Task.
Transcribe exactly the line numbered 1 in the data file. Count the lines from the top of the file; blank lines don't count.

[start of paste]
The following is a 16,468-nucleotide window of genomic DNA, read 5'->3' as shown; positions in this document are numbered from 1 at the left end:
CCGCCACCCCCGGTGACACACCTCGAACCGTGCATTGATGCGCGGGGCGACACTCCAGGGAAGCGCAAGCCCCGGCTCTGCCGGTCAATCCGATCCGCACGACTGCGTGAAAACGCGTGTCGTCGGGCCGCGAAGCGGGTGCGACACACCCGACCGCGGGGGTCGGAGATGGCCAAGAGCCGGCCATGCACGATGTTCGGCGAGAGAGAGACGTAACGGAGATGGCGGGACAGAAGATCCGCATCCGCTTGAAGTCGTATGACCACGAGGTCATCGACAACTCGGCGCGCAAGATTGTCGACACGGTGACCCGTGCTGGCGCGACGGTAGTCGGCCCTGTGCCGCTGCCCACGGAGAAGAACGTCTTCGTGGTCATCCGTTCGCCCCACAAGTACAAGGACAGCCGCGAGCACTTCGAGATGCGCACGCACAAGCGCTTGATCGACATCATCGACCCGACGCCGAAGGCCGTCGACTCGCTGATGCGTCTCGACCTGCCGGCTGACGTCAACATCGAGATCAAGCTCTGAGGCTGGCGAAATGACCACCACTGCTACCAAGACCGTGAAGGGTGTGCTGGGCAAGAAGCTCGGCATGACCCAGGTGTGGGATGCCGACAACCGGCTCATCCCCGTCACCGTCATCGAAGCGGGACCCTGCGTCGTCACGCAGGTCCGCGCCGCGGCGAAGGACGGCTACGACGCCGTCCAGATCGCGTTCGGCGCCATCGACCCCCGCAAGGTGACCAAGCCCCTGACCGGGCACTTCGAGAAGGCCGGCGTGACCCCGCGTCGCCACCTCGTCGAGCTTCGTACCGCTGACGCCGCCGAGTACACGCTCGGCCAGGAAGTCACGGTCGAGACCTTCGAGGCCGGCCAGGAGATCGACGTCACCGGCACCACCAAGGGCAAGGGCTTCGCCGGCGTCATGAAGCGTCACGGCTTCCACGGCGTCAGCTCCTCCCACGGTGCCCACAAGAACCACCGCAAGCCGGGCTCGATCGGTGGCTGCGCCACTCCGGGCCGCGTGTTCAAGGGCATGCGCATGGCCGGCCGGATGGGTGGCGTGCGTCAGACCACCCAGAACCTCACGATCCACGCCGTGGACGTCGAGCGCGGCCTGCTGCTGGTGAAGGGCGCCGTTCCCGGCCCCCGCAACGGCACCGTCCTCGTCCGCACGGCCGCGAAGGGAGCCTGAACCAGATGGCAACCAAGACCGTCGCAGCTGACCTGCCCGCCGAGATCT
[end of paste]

The following is a 16,468-nucleotide window of genomic DNA, read 5'->3' as shown; positions in this document are numbered from 1 at the left end: